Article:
1. Physics of Living Systems
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Muscle-specific economy of force generation and efficiency of work production during human running

  1. Sebastian Bohm  Is a corresponding author
  2. Falk Mersmann
  3. Alessandro Santuz
  4. Arno Schroll
  5. Adamantios Arampatzis
  1. Humboldt-Universität zu Berlin, Department of Training and Movement Sciences, Germany
  2. Berlin School of Movement Science, Humboldt-Universität zu Berlin, Germany
Research Article
Cite this article as: eLife 2021;10:e67182 doi: 10.7554/eLife.67182
8 figures, 1 table and 1 additional file


Soleus (SOL, n = 19) and vastus lateralis (VL, n = 14) muscle-tendon unit (MTU) length (A) and muscle fascicle length (normalized to optimal fascicle length L0, B), pennation angle (C), and electromyographic (EMG) activity (normalized to a maximum voluntary isometric contraction, D) during the stance phase of running (mean ± SD).
Soleus (SOL, n = 19) and vastus lateralis (VL, n = 14) force-length potential (A), force-velocity potential (B), and overall force-length-velocity potential (C) averaged over the stance phase of running.

*Significant difference between muscles (p<0.05).

Soleus (SOL, n = 19) and vastus lateralis (VL, n = 14) enthalpy efficiency (mean ± SD) averaged over the stance phase of running onto the enthalpy efficiency-fascicle velocity relationship (dashed line).

*Significant difference between muscles (p<0.05).

Soleus (SOL, n = 19, top row) and vastus lateralis (VL, n = 14, mid row) muscle-tendon unit (MTU) vs. belly length changes (left), belly vs. fascicle length changes (mid), and MTU vs. fascicle length changes (right) over the stance phase of running with respect to the length at touchdown (0% stance phase).

Differences between curves illustrate the length-decoupling due to tendon compliance, fascicle rotation, and the overall decoupling, respectively. The bottom row shows the resulting velocity-decoupling coefficients (DCs) as the absolute velocity differences between fascicles, belly, and MTU normalized to the maximum shorting velocity (see Materials and methods). Intervals of stance with a significant difference between both muscles are illustrated as hatched areas (p<0.05).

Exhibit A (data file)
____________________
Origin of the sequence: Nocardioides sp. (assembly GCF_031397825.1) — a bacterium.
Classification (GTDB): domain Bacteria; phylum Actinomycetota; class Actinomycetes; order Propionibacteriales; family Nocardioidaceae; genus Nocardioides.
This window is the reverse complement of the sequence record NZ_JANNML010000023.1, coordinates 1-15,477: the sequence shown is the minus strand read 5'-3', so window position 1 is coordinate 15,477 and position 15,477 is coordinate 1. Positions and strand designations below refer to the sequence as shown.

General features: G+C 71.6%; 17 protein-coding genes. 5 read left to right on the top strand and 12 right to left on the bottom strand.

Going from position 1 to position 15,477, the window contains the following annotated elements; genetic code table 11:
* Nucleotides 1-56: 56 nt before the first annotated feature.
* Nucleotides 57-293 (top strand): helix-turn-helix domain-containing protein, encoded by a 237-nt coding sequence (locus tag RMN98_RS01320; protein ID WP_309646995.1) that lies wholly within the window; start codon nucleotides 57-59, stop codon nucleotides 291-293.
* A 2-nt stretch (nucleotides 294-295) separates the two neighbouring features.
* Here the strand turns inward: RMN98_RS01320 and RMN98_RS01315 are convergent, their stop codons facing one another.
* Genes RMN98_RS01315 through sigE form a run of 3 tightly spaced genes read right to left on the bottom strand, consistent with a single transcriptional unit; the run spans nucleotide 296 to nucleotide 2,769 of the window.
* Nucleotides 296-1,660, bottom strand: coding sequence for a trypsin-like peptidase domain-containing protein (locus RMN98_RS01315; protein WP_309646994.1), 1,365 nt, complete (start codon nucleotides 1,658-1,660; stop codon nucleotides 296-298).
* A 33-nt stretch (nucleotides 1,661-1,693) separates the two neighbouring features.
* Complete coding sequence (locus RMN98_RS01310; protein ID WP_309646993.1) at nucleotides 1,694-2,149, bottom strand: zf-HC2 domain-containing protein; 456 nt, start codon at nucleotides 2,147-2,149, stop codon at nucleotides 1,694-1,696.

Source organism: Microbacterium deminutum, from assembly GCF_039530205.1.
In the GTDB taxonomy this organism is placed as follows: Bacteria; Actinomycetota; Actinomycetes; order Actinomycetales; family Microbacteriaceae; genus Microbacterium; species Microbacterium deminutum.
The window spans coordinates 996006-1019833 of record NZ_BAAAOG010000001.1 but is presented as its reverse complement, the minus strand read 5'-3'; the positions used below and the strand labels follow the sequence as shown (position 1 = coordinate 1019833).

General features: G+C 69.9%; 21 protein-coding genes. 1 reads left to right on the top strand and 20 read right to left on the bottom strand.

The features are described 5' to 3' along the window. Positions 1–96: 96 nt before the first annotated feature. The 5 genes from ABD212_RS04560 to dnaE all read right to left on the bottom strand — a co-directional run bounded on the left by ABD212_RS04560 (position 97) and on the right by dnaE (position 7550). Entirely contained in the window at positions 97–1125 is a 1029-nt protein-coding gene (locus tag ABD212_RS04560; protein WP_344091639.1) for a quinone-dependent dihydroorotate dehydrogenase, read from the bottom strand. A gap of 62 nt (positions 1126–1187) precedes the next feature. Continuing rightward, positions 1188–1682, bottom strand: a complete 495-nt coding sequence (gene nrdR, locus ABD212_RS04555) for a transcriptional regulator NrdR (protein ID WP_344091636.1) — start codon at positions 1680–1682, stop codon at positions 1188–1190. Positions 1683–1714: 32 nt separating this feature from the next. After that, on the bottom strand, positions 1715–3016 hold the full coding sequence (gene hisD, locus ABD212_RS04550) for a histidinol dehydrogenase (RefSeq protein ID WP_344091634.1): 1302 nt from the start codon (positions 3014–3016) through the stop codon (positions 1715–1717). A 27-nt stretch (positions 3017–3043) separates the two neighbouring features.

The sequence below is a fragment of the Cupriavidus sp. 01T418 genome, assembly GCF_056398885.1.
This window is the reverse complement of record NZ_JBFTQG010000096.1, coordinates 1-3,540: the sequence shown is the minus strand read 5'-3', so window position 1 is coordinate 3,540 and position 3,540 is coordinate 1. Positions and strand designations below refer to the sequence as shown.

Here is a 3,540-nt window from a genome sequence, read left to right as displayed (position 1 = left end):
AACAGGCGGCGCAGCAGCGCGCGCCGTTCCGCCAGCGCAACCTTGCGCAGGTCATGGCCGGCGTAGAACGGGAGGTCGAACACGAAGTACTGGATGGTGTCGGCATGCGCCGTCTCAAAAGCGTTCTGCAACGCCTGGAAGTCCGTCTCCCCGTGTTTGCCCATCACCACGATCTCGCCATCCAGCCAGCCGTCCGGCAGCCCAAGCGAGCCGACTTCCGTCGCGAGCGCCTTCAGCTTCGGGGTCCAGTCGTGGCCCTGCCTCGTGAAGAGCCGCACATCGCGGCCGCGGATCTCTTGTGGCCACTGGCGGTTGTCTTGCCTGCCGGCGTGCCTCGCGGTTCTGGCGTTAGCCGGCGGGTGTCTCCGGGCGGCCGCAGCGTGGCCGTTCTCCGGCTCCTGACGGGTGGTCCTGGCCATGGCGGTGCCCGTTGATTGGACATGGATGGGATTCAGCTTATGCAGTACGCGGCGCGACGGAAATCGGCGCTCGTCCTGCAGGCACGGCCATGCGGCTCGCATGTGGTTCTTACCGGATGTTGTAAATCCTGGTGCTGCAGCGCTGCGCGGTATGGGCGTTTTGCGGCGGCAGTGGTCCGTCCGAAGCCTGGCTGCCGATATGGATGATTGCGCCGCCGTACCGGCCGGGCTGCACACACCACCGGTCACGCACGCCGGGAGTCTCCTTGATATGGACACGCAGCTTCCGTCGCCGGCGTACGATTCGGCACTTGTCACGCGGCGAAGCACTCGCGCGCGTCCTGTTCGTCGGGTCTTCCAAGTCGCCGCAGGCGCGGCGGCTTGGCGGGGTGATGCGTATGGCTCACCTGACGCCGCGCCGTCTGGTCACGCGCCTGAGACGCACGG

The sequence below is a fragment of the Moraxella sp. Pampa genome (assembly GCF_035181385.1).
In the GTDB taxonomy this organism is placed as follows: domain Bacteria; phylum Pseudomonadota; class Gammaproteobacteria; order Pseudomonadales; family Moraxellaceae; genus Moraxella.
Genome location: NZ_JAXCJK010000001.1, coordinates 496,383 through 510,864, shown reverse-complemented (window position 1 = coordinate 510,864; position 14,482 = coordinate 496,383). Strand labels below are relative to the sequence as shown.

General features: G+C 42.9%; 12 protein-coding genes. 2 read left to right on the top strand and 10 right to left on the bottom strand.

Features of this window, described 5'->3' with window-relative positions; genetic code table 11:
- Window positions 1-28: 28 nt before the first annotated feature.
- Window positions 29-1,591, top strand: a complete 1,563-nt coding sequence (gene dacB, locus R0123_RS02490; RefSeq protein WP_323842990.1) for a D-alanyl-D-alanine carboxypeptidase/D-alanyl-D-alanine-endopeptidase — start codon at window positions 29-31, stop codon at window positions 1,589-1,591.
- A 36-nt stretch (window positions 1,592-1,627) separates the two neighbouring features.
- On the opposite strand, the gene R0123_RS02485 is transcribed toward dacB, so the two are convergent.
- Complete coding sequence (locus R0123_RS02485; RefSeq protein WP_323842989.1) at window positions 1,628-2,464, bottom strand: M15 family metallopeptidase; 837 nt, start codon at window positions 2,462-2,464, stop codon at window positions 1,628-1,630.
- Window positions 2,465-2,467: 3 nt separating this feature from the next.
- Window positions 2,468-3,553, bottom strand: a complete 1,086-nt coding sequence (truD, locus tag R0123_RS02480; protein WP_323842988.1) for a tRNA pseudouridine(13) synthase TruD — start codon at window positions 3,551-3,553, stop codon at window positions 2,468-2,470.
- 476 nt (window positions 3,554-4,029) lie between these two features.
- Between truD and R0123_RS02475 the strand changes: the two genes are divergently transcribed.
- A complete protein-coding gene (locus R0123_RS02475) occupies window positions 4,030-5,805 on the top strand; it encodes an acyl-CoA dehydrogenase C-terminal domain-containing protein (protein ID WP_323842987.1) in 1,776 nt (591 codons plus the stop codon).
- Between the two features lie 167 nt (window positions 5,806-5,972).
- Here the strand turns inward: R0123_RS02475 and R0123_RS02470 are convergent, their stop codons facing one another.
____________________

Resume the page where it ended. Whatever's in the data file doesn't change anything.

Experimental setup for the determination of the soleus (A) and vastus lateralis (B) force-fascicle length relationship.

Maximum isometric plantar flexions (MVC) at eight different joint angles were performed on a dynamometer. During the MVCs, ultrasound images of the soleus and vastus lateralis were recorded and a representative muscle fascicle length (F) was calculated based on multiple fascicle portions (short dashed lines). Accordingly, an individual force-fascicle length relationship for the soleus and vastus lateralis muscle was derived from the MVCs (squares) by means of a second-order polynomial fit (dashed line, bottom graphs, MVCs and curves of one representative participant).

Author response image 1
Predicted efficiency for running at 5.0 m/s.
Author response image 2
Ultrasound-based determination of muscle fascicle length.

upper (uA) and deeper (dA) aponeurosis, representative reference fascicle (rF) calculated from all identified visible features of multiple fascicles (F).

Author response image 3
Comparison of efficiency-velocity curves provided in literature and assessed operating velocities of soleus (SOL) and vastus lateralis (VL).


Table 1
Average tendon (DCTendon), belly (DCBelly), and muscle-tendon unit (DCMTU) decoupling coefficients for the soleus (SOL) and vastus lateralis (VL) muscles during the stance phase of running (mean ± SD).
SOL (n = 19)VL (n = 14)
DCTendon (V/Vmax)0.567 ± 0.1280.180 ± 0.053*
DCBelly (V/Vmax)0.016 ± 0.0080.003 ± 0.002*
DCMTU (V/Vmax)0.574 ± 0.1270.179 ± 0.014*
  1. *

    Statistically significant difference between the two muscles (p<0.05).

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